As a father of two and a self-proclaimed “Seasonal Stay at Home Dad” (I am a teacher 10 months of the year), I am challenged daily to not only balance my work and home life, but also to be successful at both. That’s why I immensely enjoyed Scott Behson’s book The Working Dad’s Survival Guide: How to Succeed at Work and at Home.
A lot of times when you pick up a book and you see “PhD” after the author’s name, you collide with an infusion of highbrow prose that may “say a lot” yet mean little to you. Behson keeps it real, though, and speaks to the reader in a manner that is neither demeaning nor superficial. What adds to the personal touch of the book is that it includes multiple personal accounts from other dads also trying to succeed while shouldering this delicate balance of two important worlds.
Behson does not lecture at you. He weaves personal anecdotes with those of other dads, research and (something that should not be underestimated) worksheets that help to truly illuminate the challenges and resources of being a working dad.
What I also enjoyed was the organization of the book. There are three sections: “Setting Work and Life Priorities” (I mean how can you be successful without examining what your priorities are/should be?), “Success at Work” and “Success at Home.”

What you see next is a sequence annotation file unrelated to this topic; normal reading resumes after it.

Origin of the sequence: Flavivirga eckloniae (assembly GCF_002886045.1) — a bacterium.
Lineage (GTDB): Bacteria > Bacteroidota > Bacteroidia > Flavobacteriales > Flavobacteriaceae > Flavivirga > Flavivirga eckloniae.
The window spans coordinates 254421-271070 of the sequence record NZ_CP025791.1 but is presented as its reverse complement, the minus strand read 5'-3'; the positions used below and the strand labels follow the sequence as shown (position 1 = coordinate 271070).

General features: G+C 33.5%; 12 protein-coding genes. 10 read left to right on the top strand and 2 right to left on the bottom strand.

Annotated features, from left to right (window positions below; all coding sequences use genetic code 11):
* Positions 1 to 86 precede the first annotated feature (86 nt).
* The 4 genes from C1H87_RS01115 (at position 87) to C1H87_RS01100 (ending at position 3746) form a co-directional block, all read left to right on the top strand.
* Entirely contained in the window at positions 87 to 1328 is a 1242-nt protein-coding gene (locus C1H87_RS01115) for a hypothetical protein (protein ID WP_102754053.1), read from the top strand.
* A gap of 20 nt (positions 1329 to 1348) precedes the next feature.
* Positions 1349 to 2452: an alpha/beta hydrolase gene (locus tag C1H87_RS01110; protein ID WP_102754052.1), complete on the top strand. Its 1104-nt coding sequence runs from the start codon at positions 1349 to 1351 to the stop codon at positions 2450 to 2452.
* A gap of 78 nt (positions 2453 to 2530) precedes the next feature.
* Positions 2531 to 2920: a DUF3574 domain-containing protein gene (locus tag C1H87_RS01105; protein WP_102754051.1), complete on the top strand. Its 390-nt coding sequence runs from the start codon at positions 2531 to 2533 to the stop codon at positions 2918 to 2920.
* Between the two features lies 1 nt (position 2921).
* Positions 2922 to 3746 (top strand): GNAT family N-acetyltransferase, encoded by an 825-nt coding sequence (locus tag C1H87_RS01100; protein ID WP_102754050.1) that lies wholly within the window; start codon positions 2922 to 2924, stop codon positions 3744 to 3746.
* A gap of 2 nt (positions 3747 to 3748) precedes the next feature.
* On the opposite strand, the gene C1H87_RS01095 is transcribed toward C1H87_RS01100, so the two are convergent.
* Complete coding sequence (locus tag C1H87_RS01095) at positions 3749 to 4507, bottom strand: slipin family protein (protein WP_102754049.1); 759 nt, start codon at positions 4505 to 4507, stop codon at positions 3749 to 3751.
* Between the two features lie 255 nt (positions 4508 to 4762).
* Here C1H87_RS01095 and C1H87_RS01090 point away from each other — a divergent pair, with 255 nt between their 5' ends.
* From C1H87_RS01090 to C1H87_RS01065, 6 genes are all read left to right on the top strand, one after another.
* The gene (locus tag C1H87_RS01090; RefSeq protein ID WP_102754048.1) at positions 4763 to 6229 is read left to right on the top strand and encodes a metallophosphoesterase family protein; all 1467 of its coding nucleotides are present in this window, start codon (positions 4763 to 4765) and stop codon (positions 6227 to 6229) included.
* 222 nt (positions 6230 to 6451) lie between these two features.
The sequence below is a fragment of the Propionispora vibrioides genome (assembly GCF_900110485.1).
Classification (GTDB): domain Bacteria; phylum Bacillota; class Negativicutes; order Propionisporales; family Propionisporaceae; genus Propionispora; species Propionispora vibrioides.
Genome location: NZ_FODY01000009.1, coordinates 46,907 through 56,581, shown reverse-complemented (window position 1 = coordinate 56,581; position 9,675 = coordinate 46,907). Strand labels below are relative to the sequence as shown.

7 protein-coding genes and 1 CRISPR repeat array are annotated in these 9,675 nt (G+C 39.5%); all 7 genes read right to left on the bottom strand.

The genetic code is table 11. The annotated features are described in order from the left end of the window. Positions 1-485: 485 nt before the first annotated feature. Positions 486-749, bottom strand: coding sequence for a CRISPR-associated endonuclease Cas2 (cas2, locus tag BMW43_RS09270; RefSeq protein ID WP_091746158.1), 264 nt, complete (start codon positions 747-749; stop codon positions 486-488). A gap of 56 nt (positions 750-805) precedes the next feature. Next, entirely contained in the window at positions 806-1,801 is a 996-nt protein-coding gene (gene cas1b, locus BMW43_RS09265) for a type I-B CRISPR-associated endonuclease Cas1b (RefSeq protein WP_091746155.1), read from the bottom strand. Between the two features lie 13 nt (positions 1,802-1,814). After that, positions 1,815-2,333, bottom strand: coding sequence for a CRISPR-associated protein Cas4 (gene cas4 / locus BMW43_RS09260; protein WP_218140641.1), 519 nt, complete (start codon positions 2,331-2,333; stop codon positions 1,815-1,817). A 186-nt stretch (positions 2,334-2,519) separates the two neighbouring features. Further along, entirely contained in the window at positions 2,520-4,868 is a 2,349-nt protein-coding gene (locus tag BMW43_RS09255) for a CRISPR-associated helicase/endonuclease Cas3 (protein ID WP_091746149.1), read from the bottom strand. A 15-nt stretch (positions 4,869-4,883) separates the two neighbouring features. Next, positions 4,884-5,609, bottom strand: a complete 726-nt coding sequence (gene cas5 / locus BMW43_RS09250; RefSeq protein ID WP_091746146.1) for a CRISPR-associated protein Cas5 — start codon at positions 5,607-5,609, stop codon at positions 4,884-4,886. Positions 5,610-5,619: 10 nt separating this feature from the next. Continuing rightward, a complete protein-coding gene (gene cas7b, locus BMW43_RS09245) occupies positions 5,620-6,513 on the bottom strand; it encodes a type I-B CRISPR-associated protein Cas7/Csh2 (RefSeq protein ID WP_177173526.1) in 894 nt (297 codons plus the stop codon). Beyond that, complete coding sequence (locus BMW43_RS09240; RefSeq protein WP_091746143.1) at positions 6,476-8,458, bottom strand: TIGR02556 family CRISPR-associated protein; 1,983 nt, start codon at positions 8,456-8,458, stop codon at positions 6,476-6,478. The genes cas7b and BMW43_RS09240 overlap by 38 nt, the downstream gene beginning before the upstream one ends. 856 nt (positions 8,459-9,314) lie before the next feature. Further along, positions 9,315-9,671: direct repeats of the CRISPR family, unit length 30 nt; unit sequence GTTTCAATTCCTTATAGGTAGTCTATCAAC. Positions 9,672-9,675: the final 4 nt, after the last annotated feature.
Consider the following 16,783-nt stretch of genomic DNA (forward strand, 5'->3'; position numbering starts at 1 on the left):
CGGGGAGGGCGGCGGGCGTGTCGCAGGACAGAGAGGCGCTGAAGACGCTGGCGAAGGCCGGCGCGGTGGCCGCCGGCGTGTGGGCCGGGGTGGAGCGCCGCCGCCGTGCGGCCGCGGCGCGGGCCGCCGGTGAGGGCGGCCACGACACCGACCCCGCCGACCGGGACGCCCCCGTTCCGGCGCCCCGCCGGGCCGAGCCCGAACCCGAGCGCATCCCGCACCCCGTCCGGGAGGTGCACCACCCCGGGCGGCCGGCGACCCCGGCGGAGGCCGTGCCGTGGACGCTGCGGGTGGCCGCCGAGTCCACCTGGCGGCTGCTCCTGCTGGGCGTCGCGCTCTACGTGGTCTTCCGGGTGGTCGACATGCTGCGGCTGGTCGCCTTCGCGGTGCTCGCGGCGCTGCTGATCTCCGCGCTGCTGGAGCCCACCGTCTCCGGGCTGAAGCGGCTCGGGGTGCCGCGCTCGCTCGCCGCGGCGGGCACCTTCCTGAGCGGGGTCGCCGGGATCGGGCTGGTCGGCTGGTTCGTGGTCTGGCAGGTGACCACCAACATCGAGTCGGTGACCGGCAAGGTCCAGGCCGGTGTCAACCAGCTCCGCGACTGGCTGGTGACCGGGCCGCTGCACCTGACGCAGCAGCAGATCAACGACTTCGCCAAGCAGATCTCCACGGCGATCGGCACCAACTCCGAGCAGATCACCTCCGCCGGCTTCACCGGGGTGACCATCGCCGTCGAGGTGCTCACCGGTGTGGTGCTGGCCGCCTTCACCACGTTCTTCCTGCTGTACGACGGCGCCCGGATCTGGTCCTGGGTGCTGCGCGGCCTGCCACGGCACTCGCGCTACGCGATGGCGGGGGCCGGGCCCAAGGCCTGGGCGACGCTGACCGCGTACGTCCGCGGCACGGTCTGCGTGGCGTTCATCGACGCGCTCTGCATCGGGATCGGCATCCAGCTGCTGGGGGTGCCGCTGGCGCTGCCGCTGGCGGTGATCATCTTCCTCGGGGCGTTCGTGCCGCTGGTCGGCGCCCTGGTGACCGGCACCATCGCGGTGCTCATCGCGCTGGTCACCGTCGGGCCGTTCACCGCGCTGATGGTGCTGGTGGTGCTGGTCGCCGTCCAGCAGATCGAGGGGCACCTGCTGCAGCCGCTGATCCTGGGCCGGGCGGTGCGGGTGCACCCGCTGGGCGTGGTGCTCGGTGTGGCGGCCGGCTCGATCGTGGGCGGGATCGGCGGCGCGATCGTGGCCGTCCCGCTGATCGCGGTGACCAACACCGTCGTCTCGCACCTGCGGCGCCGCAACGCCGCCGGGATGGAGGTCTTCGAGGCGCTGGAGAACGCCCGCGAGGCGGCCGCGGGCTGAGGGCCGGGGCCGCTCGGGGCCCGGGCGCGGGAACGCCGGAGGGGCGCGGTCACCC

There are many components of the book that deserve further inspection – finance, workplace flexibility, paternity leave, career management, protecting family time, etc. However, the chapter before the conclusion of the book is all about “Building Your Fatherhood Network.” Obviously, as a City Dads Group member, I was delighted to see this chapter (which includes words from our co-founders Matt Schneider and Lance Somerfeld). Amongs all the other aspects of being a working dad, this is one area that is often ignored by dads. We network professionally so why not fatherly? (Editor’s Note: The book’s author Scott Behson is a member of the NYC Dads Group.)
All, in all, Behson’s book is worth the read. It is designed, as Behson tells you at the beginning, to be read in pieces if need be. You can also find the worksheets referenced in the book online. I would recommend this book to new working dads, veteran working dads, and any dad in between. It might also be a valuable resource for spouses of working dads.
For more information about Scott and his book The Working Dad ’s Survival Guide: How to Succeed at Work and at Home, be sure to check out his website.
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